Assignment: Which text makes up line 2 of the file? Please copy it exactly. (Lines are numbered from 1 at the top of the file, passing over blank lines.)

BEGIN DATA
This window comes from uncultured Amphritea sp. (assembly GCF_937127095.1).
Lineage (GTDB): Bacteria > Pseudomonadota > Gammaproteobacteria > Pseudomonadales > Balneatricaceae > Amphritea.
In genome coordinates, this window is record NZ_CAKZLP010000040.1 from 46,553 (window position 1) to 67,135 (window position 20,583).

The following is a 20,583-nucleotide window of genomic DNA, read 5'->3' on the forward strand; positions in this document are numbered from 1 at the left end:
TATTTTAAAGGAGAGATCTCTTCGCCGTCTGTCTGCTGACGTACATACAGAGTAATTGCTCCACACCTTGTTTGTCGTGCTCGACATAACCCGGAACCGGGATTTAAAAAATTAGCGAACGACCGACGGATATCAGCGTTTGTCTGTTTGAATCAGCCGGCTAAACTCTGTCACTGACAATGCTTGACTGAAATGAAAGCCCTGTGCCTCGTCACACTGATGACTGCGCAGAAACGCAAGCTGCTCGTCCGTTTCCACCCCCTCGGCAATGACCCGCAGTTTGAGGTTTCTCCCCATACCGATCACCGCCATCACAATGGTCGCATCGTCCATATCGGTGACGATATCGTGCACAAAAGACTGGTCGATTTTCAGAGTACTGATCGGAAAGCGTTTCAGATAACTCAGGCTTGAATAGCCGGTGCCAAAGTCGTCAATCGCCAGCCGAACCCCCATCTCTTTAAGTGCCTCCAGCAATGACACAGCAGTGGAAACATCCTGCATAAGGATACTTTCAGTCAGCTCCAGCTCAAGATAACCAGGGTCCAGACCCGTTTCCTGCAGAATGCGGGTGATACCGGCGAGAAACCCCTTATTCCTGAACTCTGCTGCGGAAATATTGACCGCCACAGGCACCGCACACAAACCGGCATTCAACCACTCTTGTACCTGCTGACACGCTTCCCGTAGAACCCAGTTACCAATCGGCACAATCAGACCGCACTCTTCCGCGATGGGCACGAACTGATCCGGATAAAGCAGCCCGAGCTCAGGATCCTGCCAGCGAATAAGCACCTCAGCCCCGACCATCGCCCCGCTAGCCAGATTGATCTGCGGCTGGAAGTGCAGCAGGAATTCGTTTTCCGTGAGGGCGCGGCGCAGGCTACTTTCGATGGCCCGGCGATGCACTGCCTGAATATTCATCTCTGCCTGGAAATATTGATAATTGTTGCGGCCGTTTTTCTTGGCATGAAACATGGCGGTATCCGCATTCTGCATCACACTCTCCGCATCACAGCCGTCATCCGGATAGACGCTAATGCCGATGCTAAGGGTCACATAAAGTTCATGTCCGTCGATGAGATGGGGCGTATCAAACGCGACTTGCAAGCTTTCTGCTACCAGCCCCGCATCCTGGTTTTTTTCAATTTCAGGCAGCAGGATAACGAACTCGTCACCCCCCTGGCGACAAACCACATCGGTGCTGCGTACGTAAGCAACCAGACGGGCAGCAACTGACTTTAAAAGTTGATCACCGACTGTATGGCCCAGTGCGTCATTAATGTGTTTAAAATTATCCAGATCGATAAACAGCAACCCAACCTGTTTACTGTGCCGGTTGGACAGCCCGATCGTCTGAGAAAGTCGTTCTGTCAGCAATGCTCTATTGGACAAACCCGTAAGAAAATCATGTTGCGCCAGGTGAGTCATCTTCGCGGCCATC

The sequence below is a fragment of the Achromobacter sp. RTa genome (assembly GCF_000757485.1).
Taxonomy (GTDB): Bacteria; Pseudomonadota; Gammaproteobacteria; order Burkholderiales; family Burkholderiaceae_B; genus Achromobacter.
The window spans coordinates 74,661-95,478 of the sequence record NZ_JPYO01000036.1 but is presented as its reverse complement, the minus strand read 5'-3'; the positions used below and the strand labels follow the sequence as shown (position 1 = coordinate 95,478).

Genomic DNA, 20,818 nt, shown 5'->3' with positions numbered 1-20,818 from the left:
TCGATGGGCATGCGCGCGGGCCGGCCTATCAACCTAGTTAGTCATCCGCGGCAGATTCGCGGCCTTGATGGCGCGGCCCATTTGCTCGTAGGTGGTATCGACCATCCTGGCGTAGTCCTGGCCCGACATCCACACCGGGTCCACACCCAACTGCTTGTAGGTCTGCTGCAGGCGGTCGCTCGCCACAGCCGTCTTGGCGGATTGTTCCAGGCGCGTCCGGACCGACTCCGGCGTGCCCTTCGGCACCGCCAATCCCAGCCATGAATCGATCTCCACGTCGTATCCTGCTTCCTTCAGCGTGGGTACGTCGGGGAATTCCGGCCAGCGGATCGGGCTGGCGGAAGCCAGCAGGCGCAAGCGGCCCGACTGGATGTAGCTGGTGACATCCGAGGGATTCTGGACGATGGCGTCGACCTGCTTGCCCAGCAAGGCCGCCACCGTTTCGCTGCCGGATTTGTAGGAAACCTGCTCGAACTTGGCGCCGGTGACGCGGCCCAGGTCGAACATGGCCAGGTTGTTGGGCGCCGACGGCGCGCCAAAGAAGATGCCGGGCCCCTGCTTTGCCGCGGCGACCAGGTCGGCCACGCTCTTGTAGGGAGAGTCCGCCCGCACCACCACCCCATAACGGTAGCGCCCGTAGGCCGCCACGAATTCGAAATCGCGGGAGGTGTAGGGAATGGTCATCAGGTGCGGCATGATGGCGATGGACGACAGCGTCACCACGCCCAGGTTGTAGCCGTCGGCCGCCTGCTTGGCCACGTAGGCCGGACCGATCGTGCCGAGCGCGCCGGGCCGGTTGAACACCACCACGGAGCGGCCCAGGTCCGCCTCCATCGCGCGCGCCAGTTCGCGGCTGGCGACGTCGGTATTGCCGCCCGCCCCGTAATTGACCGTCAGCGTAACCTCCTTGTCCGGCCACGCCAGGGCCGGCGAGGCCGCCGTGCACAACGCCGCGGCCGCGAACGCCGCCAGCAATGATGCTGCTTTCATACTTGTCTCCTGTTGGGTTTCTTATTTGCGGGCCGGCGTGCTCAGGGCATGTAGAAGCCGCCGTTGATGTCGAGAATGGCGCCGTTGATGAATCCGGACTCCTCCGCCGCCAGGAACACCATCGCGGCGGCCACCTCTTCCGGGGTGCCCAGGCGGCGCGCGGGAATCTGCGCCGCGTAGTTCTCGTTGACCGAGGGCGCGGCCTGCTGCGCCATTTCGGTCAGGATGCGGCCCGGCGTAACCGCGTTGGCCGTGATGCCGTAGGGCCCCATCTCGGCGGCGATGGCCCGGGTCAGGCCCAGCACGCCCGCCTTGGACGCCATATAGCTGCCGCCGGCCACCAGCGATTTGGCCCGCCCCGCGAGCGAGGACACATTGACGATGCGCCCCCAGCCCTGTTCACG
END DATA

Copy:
Lineage (GTDB): Bacteria > Pseudomonadota > Gammaproteobacteria > Pseudomonadales > Balneatricaceae > Amphritea.